UNITED STATES DISTRICT COURT SOUTHERN DISTRICT OF CALIFORNIA
May 19, 2010
JORGE GUADARRAMA, PETITIONER,
LARRY SMALL, WARDEN, RESPONDENT.
The opinion of the court was delivered by: Louisa S Porter United States Magistrate Judge
ORDER DENYING MOTION FOR APPOINTMENT OF COUNSEL [Doc. 3]
Petitioner, a state prisoner proceeding pro se, filed a Petition for Writ of Habeas Corpus pursuant to 28 U.S.C. § 2254 on November 10, 2009. [Doc. 1.] Additionally, Petitioner has filed a Motion for Appointment of Counsel [Doc. 3]. On April 19, 2010, Petitioner filed a supplemental declaration in support of this motion [Doc. 17], arguing that the following circumstances justify the appointment of counsel: (1) Petitioner is unable to retain counsel; (2) Petitioner has inadequate access to legal materials and the law library; and (3) the prison has withheld Petitioner's "legal property." (Guadarrama Decl. at 1-3.)
The Sixth Amendment right to counsel does not extend to federal habeas corpus actions by state prisoners. McCleskey v. Zant, 499 U.S. 467, 495 (1991); Chaney v. Lewis, 801 F.2d 1191, 1196 (9th Cir. 1986); Knaubert v. Goldsmith, 791 F.2d 722, 728 (9th Cir. 1986). However, financially eligible habeas petitioners seeking relief pursuant to 28 U.S.C. § 2254 may obtain representation whenever the court "determines that the interests of justice so require." 18 U.S.C. § 3006A(a)(2)(B); Terrovona v. Kincheloe, 912 F.2d 1176, 1181 (9th Cir. 1990); Bashor v. Risley, 730 F.2d 1228, 1234 (9th Cir. 1984).
In the Ninth Circuit, "[i]ndigent state prisoners applying for habeas relief are not entitled to appointed counsel unless the circumstances of a particular case indicate that appointed counsel is necessary to prevent due process violations." Chaney, 801 F.2d at 1196; Knaubert, 791 F.2d at 728-29. A due process violation may occur in the absence of counsel if the issues involved are too complex for the petitioner. In addition, the appointment of counsel may be necessary if the petitioner has such limited education that he or she is incapable of presenting his or her claims. Hawkins v. Bennett, 423 F.2d 948, 950 (8th Cir. 1970).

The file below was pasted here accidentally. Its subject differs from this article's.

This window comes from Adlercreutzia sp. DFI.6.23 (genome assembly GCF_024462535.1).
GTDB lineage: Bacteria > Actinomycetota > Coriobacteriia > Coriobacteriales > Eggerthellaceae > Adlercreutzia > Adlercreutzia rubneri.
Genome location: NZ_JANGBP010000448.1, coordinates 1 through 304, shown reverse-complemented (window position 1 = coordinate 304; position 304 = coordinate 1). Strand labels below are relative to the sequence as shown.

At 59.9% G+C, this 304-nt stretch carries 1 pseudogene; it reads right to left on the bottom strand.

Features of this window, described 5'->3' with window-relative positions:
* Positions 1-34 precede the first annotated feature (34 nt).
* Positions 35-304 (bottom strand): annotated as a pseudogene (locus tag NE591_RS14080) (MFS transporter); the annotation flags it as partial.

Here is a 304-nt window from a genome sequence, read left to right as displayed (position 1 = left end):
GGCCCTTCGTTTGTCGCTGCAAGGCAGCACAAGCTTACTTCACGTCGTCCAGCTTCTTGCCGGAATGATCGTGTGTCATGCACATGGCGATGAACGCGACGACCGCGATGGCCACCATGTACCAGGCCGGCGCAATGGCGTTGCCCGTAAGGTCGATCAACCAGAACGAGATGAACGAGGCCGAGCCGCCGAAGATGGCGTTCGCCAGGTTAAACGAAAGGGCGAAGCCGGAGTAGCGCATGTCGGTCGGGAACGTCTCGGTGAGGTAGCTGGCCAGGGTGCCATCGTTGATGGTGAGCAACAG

In the absence of counsel, however, "[t]he procedures employed by the federal courts are highly protective of a pro se petitioner's rights," and "[t]he district court is required to construe a pro se petition more liberally than it would construe a petition drafted by counsel." Knaubert, 791 F.2d at 729 (citing Haines v. Kerner, 404 U.S. 519, 520 (1972) (holding pro se complaint to less stringent standard) (per curiam)); Bashor, 730 F.2d at 1234.
Despite Petitioner's alleged lack of consistent access to legal resources, Petitioner has sufficiently represented himself to date. The Petition, filed pro se and supported by an array of clearly labeled exhibits, demonstrates that Petitioner has a good grasp of this case and the legal issues involved. Furthermore, the Petition was pleaded sufficiently to warrant this Court's order directing Respondent to file a responsive pleading. [Doc. 5.] More recently, on April 20, 2010, Petitioner filed an opposition to Respondent's Motion to File a Renewed Motion to Dismiss, including several citations to U.S. Supreme Court cases. [Doc. 18.] Accordingly, at this stage of the proceedings, the Court finds the interests of justice do not require the appointment of counsel. Petitioner's Motion for Appointment of Counsel is DENIED WITHOUT PREJUDICE.
IT IS SO ORDERED.
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